To assess longitudinal changes in the consumption of nutrients and the impact of socio-economic factors on diet transition in the Melbourne Chinese Health Study (MCHS) cohort.
Longitudinal study including two phases: baseline (1989/90) and follow-up (1995/97).
Melbourne metropolitan areas in Victoria, Australia.
Study subjects and method:
Two hundred and sixty-two Chinese men and women aged 25 years and over, recruited at baseline, who had completed the both baseline and follow-up food-frequency questionnaires.
Women increased their daily intakes of energy (+549 kJ), protein (+7.8 g), fat (+7.3 g) and dietary fibre (+5.6 g) whereas men decreased their daily consumption of carbohydrate (-38.5 g) over an average period of 8 years. Energy contributions from protein and fat rose while that from carbohydrate dropped for all cohort subjects. Increased intakes of riboflavin, β-carotene and iron were observed in men, while an increased consumption of thiamine, riboflavin, niacin and minerals (except sodium) was observed in women. Socio-economic factors such as education, family income levels and occupational categories appeared to have a far more powerful influence on changes in individual daily nutrient intakes than age or length of stay in Australia. Changes in nutrient intake in women were less affected by sociodemographic variables.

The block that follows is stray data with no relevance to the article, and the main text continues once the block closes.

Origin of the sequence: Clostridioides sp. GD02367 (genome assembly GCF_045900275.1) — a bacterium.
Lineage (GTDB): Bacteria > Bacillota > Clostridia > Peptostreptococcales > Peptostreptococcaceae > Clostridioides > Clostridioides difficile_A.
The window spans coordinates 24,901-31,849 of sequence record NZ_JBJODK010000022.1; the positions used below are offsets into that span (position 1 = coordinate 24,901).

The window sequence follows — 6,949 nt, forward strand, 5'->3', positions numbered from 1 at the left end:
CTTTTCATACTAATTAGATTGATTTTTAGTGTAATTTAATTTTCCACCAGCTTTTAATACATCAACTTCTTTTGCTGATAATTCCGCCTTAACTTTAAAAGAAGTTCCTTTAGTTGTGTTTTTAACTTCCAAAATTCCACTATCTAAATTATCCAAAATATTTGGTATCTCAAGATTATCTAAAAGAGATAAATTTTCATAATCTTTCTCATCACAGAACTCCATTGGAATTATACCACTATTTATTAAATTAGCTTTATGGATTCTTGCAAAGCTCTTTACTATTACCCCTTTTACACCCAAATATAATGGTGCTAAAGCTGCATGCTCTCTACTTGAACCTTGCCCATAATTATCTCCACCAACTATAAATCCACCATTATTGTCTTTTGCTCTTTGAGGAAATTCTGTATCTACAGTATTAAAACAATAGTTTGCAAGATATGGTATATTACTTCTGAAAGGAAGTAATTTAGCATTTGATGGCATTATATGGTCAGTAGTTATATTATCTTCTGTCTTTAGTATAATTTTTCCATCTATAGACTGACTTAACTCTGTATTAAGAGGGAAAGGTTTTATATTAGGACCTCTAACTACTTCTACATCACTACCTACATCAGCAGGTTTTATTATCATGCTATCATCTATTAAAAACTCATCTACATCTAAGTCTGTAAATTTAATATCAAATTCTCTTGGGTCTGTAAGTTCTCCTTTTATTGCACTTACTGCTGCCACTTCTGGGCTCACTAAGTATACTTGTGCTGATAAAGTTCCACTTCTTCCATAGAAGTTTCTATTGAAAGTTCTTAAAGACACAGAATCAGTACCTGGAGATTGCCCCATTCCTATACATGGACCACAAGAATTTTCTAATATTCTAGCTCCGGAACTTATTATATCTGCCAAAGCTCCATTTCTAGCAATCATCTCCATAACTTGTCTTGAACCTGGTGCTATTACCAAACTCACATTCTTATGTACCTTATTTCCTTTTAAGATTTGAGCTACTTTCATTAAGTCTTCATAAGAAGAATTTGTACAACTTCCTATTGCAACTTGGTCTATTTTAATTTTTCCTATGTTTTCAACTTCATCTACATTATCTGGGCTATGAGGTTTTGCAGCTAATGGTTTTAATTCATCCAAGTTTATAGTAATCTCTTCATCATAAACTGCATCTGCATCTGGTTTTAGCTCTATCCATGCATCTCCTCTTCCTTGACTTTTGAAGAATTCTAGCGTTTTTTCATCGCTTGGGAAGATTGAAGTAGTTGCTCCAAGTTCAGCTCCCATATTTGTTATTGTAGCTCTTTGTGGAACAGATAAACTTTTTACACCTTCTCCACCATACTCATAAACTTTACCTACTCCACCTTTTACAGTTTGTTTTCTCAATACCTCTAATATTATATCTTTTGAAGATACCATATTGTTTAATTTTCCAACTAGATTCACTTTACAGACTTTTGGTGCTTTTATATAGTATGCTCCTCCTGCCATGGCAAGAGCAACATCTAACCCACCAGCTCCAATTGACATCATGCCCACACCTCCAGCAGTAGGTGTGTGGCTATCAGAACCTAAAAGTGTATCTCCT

The observed changes in nutrient intakes indicated a progressive approach towards the Australian Recommended Dietary Intakes within this Chinese cohort population.